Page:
In Tracy Daugherty's third novel, childhood innocence and political ambition meet just prior to the First World War in the person of Harry Shaughnessy, an Oklahoma farmer' son. Gifted with a booming speaking voice and a charismatic presence, the boy learns the socialist credo from his father, who takes him on the road—from laborers' camps to county fairs to Oklahoma City—to spread the people's gospel to farmers, miners, and oil workers. Along the way young Harry encounters other socialist crusaders—Eugene V. Debs, Oscar Ameringer, and the dynamic red-haired feminist Kate O'Hare.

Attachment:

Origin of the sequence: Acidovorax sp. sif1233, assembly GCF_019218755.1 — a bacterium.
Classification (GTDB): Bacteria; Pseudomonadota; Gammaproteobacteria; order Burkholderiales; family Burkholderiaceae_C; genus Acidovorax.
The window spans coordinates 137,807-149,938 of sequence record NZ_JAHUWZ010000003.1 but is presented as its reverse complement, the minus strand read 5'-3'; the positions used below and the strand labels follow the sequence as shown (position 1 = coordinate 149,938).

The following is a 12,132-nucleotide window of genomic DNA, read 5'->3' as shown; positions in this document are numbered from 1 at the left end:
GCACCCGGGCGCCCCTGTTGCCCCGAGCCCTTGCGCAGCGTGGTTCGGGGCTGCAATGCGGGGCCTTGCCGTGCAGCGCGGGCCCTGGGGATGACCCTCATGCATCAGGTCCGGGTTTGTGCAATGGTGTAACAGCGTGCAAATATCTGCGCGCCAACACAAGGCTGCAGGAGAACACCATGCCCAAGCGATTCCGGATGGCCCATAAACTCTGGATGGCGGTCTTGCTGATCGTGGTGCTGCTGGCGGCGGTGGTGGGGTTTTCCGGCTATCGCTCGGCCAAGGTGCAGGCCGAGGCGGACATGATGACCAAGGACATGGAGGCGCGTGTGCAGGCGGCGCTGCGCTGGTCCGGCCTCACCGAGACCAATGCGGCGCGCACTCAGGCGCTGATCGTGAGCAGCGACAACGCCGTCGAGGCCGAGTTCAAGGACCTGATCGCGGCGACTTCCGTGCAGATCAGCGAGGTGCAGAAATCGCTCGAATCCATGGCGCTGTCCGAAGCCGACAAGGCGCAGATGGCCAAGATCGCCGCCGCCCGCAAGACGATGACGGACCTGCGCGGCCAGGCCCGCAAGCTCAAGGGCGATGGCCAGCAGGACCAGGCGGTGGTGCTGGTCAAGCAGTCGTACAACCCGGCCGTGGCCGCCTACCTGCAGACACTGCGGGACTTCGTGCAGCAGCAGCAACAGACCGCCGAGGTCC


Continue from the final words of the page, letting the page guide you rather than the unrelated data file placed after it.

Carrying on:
“...the robust descriptions of race relations and early resistance movements are Daugherty's triumph..” —Publishers Weekly
ABOUT TRACY DAUGHERTY
Tracy Daugherty was born and raised in Midland, Texas. He is the author of four novels, four short story collections, a book of personal essays, as well as biographies of Donald Barthelme and Joseph Heller. His stories and essays have appeared in The New Yorker, Vanity Fair, The Paris Reviewonline, McSweeney’s, Boulevard, Chelsea, The Georgia Review, Triquarterly, The Southern Review, and many other journals.